Medium/Materials: Sterling silver, carnelian
Dimensions: 4" x 6" x 6"
Traditions and conventions reveal symbolic forms and metaphors in our daily lives. A functional object such as a teacup becomes emblematic of cultural traditions and values. The visual statement becomes its function as it emphasizes the symbolic importance of its form. This common evolution of function can focus our attention on the magnitude of the common place.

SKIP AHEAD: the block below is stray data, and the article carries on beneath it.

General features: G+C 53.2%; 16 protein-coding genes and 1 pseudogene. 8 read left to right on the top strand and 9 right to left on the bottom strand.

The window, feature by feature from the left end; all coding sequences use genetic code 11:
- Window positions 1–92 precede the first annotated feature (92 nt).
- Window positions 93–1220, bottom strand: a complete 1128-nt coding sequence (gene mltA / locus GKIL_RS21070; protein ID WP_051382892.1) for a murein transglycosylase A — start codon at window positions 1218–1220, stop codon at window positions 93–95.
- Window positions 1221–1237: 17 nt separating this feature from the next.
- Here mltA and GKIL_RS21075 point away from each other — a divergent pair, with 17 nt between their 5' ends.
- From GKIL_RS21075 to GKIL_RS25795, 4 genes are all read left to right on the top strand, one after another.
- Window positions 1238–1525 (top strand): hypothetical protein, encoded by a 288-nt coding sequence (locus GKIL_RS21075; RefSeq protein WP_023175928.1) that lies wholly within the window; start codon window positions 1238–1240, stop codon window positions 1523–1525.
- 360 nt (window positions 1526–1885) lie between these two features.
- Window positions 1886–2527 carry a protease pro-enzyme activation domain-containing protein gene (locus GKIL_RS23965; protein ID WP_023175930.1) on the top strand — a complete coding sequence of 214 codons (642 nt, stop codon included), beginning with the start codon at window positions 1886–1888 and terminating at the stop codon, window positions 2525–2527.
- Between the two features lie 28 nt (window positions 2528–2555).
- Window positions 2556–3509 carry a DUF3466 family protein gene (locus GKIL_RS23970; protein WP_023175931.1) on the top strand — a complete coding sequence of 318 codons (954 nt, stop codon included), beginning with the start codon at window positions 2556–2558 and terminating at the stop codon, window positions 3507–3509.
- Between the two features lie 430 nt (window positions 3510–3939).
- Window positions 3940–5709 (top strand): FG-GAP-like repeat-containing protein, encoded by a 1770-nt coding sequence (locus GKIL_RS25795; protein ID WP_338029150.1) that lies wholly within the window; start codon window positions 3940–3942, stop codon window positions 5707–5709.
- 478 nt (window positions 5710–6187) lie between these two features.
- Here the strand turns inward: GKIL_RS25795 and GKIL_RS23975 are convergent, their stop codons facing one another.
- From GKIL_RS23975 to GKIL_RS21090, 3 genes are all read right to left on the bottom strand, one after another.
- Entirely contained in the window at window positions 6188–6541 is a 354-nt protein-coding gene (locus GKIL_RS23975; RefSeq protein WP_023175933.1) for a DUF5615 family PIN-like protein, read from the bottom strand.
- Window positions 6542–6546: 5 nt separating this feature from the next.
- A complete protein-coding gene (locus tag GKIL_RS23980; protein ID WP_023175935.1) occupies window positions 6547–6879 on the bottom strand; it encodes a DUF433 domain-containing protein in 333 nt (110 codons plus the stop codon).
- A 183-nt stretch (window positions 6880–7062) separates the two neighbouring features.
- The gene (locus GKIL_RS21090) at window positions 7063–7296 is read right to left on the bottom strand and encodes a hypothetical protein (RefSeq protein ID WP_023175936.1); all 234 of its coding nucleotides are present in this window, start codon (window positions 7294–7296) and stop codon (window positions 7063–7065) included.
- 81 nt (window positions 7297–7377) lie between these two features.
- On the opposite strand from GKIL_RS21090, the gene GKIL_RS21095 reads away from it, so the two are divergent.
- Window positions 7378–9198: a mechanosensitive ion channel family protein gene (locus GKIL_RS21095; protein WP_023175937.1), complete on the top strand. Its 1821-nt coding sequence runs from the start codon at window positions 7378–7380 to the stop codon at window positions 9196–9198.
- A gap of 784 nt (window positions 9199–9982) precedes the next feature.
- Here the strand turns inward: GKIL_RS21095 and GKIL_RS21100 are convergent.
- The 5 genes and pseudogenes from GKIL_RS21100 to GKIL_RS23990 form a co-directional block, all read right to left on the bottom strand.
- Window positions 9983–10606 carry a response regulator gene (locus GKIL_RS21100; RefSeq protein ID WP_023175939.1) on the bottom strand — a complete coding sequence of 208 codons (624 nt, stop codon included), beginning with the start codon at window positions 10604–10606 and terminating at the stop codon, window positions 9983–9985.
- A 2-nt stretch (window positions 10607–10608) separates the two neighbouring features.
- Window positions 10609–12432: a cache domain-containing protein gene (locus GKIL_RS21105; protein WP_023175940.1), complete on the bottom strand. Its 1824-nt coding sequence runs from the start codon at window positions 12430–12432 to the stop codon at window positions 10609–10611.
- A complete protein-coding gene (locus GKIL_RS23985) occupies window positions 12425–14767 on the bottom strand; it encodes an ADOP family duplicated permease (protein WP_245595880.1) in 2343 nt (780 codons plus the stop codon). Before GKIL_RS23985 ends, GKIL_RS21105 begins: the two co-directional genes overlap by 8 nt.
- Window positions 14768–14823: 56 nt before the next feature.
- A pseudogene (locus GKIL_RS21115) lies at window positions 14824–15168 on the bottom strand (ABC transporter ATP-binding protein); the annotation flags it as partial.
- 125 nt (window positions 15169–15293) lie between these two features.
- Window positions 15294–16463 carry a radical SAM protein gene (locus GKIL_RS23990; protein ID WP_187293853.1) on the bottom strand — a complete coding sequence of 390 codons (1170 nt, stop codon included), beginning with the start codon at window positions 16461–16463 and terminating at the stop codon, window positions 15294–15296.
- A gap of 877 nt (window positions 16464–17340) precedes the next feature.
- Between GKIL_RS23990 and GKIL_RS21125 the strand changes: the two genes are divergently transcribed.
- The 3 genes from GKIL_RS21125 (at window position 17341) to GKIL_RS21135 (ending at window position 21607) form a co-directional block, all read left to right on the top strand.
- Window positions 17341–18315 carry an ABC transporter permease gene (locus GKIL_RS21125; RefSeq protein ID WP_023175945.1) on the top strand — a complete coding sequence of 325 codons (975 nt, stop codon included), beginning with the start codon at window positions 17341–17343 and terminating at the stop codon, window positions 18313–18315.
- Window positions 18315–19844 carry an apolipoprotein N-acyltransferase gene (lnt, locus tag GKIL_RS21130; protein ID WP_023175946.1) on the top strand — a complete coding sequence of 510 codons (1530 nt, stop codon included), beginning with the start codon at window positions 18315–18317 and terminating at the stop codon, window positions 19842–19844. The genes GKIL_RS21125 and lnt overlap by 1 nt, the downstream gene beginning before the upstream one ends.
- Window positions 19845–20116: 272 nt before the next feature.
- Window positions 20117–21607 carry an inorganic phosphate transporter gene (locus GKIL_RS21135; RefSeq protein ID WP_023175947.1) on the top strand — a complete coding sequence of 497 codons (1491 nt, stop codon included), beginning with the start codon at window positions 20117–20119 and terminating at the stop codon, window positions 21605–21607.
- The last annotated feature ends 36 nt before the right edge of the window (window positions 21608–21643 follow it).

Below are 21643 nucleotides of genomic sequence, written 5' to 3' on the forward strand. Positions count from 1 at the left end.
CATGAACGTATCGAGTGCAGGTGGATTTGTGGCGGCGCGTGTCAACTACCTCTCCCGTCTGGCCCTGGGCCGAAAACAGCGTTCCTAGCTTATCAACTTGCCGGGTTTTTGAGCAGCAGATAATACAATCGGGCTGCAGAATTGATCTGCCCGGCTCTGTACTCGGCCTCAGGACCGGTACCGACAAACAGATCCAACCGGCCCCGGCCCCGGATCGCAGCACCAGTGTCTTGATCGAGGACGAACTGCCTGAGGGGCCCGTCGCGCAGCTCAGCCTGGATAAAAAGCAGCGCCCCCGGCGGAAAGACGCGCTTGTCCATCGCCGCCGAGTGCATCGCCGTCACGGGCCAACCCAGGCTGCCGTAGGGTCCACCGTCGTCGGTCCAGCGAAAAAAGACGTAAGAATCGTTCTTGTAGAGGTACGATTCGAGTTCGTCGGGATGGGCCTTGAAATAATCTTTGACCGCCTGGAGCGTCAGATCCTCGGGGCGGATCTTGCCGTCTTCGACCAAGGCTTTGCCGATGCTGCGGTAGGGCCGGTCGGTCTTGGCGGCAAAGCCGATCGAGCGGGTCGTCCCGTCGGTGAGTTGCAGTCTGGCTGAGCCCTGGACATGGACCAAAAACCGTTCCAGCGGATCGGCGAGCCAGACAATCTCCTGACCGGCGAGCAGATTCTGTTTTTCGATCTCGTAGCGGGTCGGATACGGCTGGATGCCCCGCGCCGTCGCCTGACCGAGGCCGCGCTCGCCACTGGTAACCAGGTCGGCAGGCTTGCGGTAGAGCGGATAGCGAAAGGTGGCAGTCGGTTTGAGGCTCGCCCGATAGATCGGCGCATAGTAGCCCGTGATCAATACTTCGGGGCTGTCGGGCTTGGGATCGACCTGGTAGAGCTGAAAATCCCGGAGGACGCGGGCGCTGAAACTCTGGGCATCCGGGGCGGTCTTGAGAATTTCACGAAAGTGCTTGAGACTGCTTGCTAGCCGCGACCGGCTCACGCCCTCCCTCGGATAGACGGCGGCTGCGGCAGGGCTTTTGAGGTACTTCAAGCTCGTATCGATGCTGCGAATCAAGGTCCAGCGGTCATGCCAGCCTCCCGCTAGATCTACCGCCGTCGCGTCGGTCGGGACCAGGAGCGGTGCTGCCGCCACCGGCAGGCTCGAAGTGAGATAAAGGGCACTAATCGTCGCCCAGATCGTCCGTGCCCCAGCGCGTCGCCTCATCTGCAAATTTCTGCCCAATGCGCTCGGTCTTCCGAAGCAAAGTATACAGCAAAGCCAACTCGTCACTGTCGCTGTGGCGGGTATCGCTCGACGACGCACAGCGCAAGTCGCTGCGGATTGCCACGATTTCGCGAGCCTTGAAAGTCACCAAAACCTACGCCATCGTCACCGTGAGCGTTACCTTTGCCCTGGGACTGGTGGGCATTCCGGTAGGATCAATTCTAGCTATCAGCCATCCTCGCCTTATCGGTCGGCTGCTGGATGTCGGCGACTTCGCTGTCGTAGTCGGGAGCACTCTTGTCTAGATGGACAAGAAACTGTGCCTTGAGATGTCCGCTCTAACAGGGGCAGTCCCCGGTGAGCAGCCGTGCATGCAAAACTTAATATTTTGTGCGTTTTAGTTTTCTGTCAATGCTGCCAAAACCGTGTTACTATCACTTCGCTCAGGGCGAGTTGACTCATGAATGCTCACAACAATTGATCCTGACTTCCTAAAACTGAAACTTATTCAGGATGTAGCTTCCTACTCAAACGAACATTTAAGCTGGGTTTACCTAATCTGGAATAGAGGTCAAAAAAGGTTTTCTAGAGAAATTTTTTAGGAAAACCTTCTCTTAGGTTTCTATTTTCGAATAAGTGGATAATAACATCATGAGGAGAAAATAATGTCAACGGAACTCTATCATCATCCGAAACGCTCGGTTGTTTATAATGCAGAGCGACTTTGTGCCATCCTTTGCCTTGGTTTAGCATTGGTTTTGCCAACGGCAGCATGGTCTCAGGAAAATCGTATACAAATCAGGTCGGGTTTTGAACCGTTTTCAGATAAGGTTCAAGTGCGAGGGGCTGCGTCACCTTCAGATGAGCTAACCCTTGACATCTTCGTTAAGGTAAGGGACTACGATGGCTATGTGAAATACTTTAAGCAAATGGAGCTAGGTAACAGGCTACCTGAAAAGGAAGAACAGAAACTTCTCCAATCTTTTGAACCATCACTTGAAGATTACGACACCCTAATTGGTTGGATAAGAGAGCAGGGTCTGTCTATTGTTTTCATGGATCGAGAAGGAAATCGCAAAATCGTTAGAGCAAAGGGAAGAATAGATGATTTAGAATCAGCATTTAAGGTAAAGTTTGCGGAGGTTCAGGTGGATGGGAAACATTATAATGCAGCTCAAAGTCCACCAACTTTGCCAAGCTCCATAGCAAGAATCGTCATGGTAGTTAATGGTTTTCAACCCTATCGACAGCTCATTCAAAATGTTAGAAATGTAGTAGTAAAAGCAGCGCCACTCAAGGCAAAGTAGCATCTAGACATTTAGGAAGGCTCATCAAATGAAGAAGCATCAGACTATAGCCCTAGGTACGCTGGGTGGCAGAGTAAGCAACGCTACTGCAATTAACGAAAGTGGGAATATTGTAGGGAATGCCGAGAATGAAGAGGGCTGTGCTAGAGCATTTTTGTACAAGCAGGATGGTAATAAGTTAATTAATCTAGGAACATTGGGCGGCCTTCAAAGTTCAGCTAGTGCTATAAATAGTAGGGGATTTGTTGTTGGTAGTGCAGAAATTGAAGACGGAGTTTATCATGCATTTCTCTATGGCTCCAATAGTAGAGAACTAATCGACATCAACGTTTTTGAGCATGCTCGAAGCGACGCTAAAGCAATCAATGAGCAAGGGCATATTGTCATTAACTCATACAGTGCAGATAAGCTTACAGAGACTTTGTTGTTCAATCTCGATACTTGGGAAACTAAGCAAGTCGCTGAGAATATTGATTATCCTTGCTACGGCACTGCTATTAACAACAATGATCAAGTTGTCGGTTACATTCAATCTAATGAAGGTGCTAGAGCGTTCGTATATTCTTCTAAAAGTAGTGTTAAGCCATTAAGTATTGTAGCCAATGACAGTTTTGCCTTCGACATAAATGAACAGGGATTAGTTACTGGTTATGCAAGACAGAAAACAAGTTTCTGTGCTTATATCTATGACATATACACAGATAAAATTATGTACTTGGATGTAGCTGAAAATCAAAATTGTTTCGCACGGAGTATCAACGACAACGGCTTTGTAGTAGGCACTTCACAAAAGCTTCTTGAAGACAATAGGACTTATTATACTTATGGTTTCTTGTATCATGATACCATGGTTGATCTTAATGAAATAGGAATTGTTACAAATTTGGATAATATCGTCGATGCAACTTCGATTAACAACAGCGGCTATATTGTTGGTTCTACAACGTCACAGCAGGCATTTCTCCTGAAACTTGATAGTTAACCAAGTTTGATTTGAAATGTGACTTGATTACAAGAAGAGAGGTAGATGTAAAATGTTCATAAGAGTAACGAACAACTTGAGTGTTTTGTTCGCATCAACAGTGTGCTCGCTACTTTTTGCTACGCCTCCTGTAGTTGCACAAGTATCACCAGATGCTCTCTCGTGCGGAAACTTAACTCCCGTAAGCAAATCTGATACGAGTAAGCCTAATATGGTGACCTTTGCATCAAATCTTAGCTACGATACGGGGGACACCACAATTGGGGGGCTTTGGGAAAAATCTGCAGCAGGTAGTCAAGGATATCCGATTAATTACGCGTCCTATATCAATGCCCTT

Nancy Slagle was raised in Iowa and in 1980 she received a BFA from Drake University in Des Moines, Iowa studying jewelry design and metals. Ms. Slagle earned her MFA in Metalsmithing and Jewelry Design in 1987 from Indiana University in Bloomington, Indiana. In 1988 she received a National Endowment For The Arts grant and the Art Institute of Chicago purchased her "Single Serving Tea Pot" for their permanent collection. In 2003 a tea server was purchased by the Smithsonian American Art Museum, Renwick Gallery for their collection and in 2006 her work was included in the collections of the Victoria and Albert Museum in London, England. She exhibits nationally and her work has been included in publications including 500 Metal Vessels: Contemporary Explorations of Containment, On Body and Soul: Contemporary Armor to Amulets, American Craft magazine and The New York Times. She teaches art at Texas Tech University in Lubbock, Texas and has exhibited nationally since 1984.